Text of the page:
How to Dream and Remember
In order to dream you must be sleeping, and most importantly able to fall asleep. The necessity of sleep means that you must be tired, but not exhausted as exhaustion will keep you longer in the restorative stage two and out of the vividness of REM. Choosing exactly the right amount of tiredness is sometimes difficult, but generally as soon as you feel sleepy you’re at a great point in your daily circadian rhythm to fall into a fitful sleep.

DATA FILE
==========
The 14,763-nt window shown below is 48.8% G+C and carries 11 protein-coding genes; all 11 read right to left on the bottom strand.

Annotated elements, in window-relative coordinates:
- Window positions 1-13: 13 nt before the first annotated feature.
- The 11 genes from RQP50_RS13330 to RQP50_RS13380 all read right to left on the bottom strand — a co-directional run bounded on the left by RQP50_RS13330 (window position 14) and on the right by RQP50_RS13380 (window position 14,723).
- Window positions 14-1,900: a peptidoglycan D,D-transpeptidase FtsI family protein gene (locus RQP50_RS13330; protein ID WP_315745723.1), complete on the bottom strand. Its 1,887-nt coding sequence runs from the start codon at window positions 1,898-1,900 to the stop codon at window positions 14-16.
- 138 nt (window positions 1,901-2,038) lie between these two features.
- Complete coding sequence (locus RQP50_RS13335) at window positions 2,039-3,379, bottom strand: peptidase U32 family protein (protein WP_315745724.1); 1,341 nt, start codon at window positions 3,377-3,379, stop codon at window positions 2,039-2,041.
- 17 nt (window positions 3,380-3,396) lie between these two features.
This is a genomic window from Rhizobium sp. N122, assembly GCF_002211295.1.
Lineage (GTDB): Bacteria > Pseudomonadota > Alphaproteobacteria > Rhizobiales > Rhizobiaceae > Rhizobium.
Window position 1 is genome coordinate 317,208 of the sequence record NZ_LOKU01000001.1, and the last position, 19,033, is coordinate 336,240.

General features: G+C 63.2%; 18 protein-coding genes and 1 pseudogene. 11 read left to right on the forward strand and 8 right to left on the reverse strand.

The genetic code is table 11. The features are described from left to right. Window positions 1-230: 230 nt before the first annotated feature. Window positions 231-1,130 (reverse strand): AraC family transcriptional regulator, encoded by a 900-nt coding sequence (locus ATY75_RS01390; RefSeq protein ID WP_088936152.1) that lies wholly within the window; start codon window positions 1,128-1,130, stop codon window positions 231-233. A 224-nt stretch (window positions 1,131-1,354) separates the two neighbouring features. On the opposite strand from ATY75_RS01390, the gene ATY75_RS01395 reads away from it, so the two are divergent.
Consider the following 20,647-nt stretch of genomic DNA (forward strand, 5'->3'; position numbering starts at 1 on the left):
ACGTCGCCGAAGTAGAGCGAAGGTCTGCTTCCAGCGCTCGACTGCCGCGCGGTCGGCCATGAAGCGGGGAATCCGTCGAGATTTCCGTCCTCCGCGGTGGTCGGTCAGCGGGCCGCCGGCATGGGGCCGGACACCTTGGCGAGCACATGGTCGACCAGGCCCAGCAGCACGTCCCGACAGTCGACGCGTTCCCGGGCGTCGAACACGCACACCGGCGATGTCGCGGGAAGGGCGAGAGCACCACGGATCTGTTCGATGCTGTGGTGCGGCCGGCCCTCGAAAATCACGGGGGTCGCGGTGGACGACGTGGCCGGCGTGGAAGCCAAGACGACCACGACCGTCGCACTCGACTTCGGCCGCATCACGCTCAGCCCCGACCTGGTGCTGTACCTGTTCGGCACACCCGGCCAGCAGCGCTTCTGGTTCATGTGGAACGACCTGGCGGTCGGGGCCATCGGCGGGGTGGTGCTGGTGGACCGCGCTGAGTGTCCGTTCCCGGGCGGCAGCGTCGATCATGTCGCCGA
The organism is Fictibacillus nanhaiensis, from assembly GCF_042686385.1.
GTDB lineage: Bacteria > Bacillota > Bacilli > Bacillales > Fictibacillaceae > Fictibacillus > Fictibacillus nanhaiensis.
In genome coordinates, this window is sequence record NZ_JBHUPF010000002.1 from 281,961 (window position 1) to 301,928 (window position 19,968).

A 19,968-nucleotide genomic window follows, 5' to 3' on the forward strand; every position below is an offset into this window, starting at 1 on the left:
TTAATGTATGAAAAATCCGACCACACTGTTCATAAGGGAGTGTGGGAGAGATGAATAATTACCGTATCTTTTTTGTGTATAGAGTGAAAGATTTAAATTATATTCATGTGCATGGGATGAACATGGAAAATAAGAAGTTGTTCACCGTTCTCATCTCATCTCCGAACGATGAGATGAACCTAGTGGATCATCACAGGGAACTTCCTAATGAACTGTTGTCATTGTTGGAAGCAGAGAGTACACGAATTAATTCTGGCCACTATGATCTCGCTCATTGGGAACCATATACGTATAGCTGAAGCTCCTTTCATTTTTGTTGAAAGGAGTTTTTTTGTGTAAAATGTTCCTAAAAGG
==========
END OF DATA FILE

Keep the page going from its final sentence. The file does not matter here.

Before sleeping you want to be sure to prepare yourself properly to get through the night without waking up unnecessarily. In preparing yourself you want to ensure that you do not ingest any unnecessary stimulants like caffeine within about three hours of bedtime and that you are both properly hydrated and fed, so that neither of these conditions wakes you. Hydration can be a very difficult aspect of nighttime as you need to ensure that you have enough to drink, but also that you’re not going to be up in the night to use the facilities. It is usually recommended for healthy individuals to stop drinking at least an hour before sleeping as this should give the body enough time to work through a good portion of excess liquids. Of course the type of hydration is also extremely important. The first choice for drink should be fresh, clean water as this is the best hydrator, but mild juices or milk may also be substituted. Drinks such as tea, coffee, soda, soft drinks, alcohol and restorative drinks should be avoided altogether before you turn in for the night. Having taken care of thirst you need to also be sure that you’re not going to be awakened by hunger. For reasons not fully understood a small serving of nutritious cereal (no sugar, or low sugar) about an hour before sleeping seems to increase the body’s ability to remain in the REM sleep cycle. At best guess this additional REM sleep arises from the body being able to quickly use the ingested food as a ready energy source to fuel stage two restorative sleep and complete it quickly. So now you’ve taken care of your physical needs to sleep.